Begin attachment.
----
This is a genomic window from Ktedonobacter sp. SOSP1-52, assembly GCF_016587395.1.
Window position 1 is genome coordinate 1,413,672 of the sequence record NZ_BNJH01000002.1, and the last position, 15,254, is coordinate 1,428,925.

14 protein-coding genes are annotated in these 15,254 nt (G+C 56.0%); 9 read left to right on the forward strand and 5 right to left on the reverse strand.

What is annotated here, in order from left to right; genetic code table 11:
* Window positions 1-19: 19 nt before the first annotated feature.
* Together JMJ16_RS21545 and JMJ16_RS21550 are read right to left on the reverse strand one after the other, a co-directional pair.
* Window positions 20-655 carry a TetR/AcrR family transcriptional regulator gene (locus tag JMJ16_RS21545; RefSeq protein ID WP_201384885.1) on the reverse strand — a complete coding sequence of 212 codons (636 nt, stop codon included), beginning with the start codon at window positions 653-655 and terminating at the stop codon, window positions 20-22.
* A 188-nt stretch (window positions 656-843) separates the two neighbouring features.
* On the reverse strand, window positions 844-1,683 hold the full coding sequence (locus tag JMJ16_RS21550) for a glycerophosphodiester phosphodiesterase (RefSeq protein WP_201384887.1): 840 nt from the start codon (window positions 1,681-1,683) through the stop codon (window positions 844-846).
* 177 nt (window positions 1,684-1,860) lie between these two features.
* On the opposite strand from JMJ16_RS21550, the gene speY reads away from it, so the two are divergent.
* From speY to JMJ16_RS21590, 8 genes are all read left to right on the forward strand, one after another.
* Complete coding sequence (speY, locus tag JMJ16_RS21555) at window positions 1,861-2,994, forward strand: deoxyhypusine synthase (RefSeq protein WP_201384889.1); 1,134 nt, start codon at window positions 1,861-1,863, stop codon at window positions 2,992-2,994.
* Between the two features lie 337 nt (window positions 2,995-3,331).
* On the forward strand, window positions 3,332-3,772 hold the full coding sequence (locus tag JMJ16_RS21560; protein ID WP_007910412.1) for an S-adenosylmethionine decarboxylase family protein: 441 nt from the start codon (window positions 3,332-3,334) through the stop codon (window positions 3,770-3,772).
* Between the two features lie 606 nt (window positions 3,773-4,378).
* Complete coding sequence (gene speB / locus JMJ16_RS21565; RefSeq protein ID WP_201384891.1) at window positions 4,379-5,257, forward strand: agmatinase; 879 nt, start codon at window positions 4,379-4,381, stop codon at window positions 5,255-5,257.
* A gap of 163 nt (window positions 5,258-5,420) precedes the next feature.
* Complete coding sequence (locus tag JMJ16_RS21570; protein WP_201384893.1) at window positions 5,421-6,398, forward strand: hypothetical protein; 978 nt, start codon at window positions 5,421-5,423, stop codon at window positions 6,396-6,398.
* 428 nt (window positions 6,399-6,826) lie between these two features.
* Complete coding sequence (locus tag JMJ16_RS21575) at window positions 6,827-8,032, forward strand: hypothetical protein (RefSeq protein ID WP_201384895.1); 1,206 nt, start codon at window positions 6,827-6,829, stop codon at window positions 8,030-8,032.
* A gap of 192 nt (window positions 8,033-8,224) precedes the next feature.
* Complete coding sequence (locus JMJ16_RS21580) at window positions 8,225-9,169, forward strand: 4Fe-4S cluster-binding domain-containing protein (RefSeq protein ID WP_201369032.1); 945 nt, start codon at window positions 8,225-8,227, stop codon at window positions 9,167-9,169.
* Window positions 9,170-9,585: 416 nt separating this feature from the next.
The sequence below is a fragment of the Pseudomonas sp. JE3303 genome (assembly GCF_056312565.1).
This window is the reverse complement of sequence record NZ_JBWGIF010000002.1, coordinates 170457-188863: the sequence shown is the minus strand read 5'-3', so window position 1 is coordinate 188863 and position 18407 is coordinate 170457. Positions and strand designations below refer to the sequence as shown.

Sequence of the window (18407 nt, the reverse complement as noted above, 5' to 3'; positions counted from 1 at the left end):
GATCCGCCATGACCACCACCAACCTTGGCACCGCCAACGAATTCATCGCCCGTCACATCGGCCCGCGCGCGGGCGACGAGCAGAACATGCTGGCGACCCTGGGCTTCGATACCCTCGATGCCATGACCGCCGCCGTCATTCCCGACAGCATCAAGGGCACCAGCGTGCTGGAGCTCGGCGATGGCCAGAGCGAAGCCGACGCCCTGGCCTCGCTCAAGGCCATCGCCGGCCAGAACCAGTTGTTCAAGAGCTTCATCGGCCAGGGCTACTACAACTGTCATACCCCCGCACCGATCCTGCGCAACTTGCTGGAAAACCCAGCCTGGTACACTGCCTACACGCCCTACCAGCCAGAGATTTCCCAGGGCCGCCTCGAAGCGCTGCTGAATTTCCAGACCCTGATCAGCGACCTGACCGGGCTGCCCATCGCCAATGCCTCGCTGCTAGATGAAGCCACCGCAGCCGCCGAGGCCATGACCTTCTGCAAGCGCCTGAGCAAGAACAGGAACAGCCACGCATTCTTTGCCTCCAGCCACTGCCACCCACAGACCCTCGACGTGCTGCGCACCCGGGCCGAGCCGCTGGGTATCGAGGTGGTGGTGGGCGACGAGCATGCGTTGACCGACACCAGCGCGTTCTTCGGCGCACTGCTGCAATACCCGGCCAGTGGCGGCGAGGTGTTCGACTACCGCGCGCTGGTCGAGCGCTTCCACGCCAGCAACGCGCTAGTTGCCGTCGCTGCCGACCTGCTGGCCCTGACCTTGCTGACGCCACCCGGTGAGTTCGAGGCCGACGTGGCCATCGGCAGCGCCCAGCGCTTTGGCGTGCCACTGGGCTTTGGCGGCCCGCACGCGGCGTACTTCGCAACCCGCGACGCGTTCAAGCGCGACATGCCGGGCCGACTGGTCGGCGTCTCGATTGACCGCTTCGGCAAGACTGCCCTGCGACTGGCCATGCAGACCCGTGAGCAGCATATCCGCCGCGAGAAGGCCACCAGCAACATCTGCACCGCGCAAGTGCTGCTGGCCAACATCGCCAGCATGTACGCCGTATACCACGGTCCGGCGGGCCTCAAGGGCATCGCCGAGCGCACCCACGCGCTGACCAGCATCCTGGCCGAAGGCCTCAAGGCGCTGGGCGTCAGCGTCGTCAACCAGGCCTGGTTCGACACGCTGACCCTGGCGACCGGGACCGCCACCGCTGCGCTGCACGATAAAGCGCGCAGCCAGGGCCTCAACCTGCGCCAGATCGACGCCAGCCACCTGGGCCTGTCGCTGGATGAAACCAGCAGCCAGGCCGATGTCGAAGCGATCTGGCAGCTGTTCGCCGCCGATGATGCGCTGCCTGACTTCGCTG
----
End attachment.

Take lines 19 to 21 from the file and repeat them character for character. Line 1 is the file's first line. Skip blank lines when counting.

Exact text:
* Complete coding sequence (locus tag JMJ16_RS21570; protein WP_201384893.1) at window positions 5,421-6,398, forward strand: hypothetical protein; 978 nt, start codon at window positions 5,421-5,423, stop codon at window positions 6,396-6,398.
* 428 nt (window positions 6,399-6,826) lie between these two features.
* Complete coding sequence (locus tag JMJ16_RS21575) at window positions 6,827-8,032, forward strand: hypothetical protein (RefSeq protein ID WP_201384895.1); 1,206 nt, start codon at window positions 6,827-6,829, stop codon at window positions 8,030-8,032.